(June 3, 2016) Catherine Read, host of Kitchen Table Conversations, sits down with Karen Duffy, who runs the Virginia Chapter of the Pajama Program. This program ensures that all children, no matter where they are living or what their income level, have a cozy set of pajamas and a book to read before they go to bed. Their goal is to ensure that children experience a good night sleep, and awaken with the spirit and energy to make every day positive, happy and hopeful. They accomplish this with the magical gift of a new set of pajamas and a book, ordinary objects that transform their bedtimes into comforting rituals of love, support and fun.
The Pajama Program was established back in 2001, and has grown to have chapters in all 50 states. Duffy is an Kindergarten school teacher, who organized drives for the Virginia chapter each year at her elementary school. When she learned that the Virginia chapter head was stepping down, she decided to step up, and now she coordinates the statewide effort to help connect volunteers with over 90 receiving organizations. Organizations who accept donations include homeless shelters (such as Shelter House), domestic abuse shelters, group homes (orphanages), and at-risk children who are identified through the hospital.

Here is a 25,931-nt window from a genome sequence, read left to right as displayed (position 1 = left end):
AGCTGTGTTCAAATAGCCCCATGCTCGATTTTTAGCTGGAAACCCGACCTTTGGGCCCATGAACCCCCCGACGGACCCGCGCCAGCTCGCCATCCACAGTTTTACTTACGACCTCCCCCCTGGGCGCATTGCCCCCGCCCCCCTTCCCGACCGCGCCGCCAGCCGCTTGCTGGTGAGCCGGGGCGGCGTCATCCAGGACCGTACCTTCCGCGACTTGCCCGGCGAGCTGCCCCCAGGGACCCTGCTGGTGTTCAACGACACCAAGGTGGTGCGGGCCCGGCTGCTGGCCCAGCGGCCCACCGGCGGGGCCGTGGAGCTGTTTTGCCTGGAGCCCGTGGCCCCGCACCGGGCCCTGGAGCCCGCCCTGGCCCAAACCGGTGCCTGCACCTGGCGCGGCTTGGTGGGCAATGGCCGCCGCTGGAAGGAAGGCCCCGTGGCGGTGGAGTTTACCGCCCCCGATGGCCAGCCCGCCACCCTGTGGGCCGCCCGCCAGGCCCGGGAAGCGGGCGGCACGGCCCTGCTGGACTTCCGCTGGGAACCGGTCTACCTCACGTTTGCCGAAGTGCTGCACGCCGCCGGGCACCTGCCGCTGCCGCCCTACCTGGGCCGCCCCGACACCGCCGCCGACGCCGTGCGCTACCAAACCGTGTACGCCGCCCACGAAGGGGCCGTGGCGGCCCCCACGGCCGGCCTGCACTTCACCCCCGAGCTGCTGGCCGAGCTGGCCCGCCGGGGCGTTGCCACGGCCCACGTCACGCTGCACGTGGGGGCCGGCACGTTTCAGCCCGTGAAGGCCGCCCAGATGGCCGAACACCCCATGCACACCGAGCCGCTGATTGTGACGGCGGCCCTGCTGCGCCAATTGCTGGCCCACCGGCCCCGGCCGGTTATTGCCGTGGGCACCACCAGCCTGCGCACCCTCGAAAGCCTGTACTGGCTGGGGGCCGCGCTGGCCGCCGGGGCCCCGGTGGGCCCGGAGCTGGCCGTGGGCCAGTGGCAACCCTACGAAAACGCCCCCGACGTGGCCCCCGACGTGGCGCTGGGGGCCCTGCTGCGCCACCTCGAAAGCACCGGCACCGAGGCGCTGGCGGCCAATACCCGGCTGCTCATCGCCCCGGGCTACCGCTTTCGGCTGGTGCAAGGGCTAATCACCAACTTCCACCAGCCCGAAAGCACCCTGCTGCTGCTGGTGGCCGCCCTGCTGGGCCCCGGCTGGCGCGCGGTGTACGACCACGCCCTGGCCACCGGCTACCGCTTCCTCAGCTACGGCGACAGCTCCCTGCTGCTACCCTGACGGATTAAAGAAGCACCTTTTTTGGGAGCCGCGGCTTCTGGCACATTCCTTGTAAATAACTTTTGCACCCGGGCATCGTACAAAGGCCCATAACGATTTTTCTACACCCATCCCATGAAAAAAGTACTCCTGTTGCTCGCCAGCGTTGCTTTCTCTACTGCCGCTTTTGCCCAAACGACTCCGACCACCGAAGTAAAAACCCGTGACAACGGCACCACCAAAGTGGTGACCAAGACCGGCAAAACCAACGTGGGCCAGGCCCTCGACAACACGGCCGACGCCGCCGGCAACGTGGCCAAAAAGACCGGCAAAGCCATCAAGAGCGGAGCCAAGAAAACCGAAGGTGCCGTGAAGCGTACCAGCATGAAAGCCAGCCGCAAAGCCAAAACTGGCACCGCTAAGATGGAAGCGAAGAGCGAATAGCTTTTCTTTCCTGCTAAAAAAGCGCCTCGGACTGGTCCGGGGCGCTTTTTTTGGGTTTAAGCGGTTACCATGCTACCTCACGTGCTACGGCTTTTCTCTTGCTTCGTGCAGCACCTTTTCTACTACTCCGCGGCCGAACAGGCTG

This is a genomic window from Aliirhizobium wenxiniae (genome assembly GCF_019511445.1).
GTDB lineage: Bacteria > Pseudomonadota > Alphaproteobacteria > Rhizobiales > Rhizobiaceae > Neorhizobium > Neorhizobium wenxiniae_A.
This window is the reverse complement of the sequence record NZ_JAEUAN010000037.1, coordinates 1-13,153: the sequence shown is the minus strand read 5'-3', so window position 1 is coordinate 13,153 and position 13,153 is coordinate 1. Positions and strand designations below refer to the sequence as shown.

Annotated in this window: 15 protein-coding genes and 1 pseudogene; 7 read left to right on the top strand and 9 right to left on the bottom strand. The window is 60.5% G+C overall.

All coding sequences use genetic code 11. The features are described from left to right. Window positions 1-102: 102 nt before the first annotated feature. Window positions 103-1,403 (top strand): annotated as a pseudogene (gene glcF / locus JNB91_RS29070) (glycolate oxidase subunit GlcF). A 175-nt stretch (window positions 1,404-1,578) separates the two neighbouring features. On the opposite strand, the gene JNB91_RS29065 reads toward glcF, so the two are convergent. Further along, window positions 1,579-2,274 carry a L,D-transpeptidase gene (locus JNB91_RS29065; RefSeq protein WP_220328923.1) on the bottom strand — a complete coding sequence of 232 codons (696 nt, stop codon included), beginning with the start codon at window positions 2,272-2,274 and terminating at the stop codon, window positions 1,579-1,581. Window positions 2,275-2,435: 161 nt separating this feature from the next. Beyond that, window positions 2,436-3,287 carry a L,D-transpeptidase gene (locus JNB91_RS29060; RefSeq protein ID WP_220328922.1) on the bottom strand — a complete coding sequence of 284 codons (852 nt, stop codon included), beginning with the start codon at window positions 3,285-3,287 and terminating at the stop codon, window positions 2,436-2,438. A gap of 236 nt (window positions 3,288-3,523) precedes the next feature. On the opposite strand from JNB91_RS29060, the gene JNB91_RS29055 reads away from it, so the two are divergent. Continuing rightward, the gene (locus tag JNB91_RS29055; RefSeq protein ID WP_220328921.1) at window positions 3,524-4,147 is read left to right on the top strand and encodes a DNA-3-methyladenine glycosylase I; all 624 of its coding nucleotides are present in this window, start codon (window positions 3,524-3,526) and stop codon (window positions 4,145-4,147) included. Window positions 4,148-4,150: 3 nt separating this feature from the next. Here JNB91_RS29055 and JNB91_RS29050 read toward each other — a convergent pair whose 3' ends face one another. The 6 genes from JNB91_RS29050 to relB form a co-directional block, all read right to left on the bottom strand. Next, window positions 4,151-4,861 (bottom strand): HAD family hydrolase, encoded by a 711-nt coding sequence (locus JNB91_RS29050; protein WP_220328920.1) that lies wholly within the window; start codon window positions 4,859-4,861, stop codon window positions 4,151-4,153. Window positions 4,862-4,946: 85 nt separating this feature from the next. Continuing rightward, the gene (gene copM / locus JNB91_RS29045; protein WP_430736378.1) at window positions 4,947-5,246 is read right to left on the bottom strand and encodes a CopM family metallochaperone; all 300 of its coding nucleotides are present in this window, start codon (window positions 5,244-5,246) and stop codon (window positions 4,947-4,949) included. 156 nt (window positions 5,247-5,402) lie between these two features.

The Pajama Program has established a Good Night Bill of Rights, a doctrine that helps guide the organization, and helps remind them of what is important in their mission and in a child’s day. Its five simple principals help the Pajama Program and communities everywhere, to deliver a loving bedtime and quality night’s sleep to children everywhere. The five points are:
- Every child has the right to a sense of stability and security.
- Every child has the right to feel loved and cared for at bedtime.
- Every child has the right to wear fresh, clean pajamas to bed, and to enjoy a bedtime story that fires their imagination.
- Every child has the right to feel valued and validated as a human being.
- Every child has the right to a good night, and a good day.
Duffy points out that although it is more fun to buy pajamas and books for young children, kids of all ages are in need of these items. One suggestion she had when running a donation drive, is to have kids bring in pajamas and books for kids their own age. She hopes that organizations like scouts, school groups, businesses and places of worship will learn about the Pajama Program and choose to plan a donation drive. Unfortunately, there is no shortage of children who can use a fresh set of pajamas and a new book.
To find out how you can volunteer for distribution days, organize a pajama/book drive, or suggest an organization that would benefit from the Pajama Program, email Karen at [email protected]